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Ask Deeqa Good — Somalia and Human Rights


Interviewer: Scott Douglas Jacobsen

Interviewees: Deeqa Good

Numbering: Issue 4: Everyone Has Their Specialty

Place of Publication: Langley, British Columbia, Canada

Title: Question Time

Web Domain:

Individual Publication Date: December 25, 2019

Issue Publication Date: January 1, 2020

Name of Publisher: In-Sight Publishing

Frequency: Three Times Per Year

Words: 520

Keywords: Deeqa Good, human rights, Scott Douglas Jacobsen, Somalia.

Deeqa Good is among the lesser told sides of the stories for human rights abuses. Those of the loved ones who have been taken by governments, terrorist cells, etc., and then imprisoned, tortured, or killed. Here we get some insight into the Somalian state of affairs in this regard.

Scott Douglas Jacobsen: In terms of the conditions for human rights in Somalia, what are their statuses?

Deeqa Good: The human rights situation in Somalia is very bad, because we, like all third world countries, live with a mentality of the ages of darkness, but we often pretend intellectual maturity for one reason only: our attempt to persuade the free world countries to help us financially and politically.

Jacobsen: What is the condition of women’s autonomy and equality there?

Good: Women, as in the famous Somali proverb (a child with a large body), society looks at us as property of men, and it is very difficult to see us as a personality independent of men, but there are many attempts by enlighteners like my husband to empower women, but these efforts need a long time and great support.

Jacobsen: What happened to your husband?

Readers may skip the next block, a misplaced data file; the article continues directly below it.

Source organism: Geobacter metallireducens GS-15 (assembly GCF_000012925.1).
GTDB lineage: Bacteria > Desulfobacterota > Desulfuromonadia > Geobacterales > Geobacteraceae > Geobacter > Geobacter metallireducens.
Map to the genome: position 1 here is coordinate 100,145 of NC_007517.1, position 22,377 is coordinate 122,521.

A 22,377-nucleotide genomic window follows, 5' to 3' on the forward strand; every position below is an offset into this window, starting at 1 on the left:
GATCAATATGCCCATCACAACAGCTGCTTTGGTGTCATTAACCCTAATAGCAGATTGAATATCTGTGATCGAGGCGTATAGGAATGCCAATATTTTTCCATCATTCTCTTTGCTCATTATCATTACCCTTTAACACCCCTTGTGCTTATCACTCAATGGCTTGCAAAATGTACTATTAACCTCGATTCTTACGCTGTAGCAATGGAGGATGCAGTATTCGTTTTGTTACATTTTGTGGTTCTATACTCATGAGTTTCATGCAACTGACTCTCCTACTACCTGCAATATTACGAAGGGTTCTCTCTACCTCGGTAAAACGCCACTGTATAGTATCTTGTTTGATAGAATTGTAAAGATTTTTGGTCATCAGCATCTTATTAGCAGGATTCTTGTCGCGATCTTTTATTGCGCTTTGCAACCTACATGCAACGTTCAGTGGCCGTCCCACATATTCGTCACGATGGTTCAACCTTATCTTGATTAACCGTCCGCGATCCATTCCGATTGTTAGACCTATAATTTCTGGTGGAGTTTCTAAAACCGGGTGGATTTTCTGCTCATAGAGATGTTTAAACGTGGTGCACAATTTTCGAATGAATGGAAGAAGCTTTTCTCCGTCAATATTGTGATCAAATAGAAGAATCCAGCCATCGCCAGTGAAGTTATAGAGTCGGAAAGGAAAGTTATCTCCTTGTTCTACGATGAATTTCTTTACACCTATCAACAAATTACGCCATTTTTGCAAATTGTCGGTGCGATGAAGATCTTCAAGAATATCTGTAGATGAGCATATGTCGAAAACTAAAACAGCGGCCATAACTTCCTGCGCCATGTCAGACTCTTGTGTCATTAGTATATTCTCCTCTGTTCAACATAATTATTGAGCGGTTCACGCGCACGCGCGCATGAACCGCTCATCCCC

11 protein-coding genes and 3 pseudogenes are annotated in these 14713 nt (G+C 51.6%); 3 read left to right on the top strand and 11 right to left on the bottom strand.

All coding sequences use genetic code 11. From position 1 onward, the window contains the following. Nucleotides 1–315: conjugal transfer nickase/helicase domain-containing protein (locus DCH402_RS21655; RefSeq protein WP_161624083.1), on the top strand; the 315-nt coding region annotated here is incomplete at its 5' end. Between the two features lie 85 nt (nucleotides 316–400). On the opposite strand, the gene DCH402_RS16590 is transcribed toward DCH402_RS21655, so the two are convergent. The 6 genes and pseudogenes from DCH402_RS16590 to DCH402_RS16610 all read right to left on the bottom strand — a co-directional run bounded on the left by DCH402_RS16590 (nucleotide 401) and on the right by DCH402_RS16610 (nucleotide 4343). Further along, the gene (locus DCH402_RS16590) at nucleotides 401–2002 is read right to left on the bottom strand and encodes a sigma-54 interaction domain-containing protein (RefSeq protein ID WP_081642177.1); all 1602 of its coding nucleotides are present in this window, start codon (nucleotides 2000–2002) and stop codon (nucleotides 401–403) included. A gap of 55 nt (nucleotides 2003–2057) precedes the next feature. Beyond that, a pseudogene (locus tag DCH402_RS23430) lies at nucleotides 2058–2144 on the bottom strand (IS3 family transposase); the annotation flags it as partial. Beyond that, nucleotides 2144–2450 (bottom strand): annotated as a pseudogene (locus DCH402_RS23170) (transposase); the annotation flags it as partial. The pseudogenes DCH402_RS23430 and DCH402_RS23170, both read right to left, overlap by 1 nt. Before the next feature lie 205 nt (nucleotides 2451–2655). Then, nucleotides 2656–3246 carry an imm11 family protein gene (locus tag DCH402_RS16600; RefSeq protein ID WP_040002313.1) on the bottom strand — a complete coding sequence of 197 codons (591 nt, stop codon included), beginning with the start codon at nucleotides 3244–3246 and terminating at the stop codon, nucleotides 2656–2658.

Good: My husband was sentenced to two and a half years in prison, just for asking the community to use reason and not to be attached to superstitions, and the authorities considered that as anti-Islam.

Jacobsen: How is this case being handled internationally?

Good: We have not received attention from world-famous human rights organizations that greatly affect the decision-makers in my country, due to the lack of cooperation of the local agents of these organizations, and I think the reason is that: the local agents refuse to engage in the enlightenment march that produces resistance by the traditional forces in society. Therefore, they prefer to defend marginal issues that do not embarrass them.

Jacobsen: What can be done for individuals who face similar circumstances?

Good: The most important help is: the continuous media publication of such issues, because it will create a discussion within society on these issues, and this will greatly assist the enlightenment movement.

Jacobsen: Thank you for the opportunity and your time, Deeqa.

License and Copyright


In-Sight Publishing and Question Time by Scott Douglas Jacobsen is licensed under a Creative Commons Attribution-NonCommercial-NoDerivatives 4.0 International License.
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© Scott Douglas Jacobsen, and In-Sight Publishing and Question Time 2012-2020. Unauthorized use and/or duplication of this material without express and written permission from this site’s author and/or owner is strictly prohibited. Excerpts and links may be used, provided that full and clear credit is given to Scott Douglas Jacobsen, and In-Sight Publishing and Question Time with appropriate and specific direction to the original content.  All interviewees co-copyright their interview material and may disseminate for their independent purposes.

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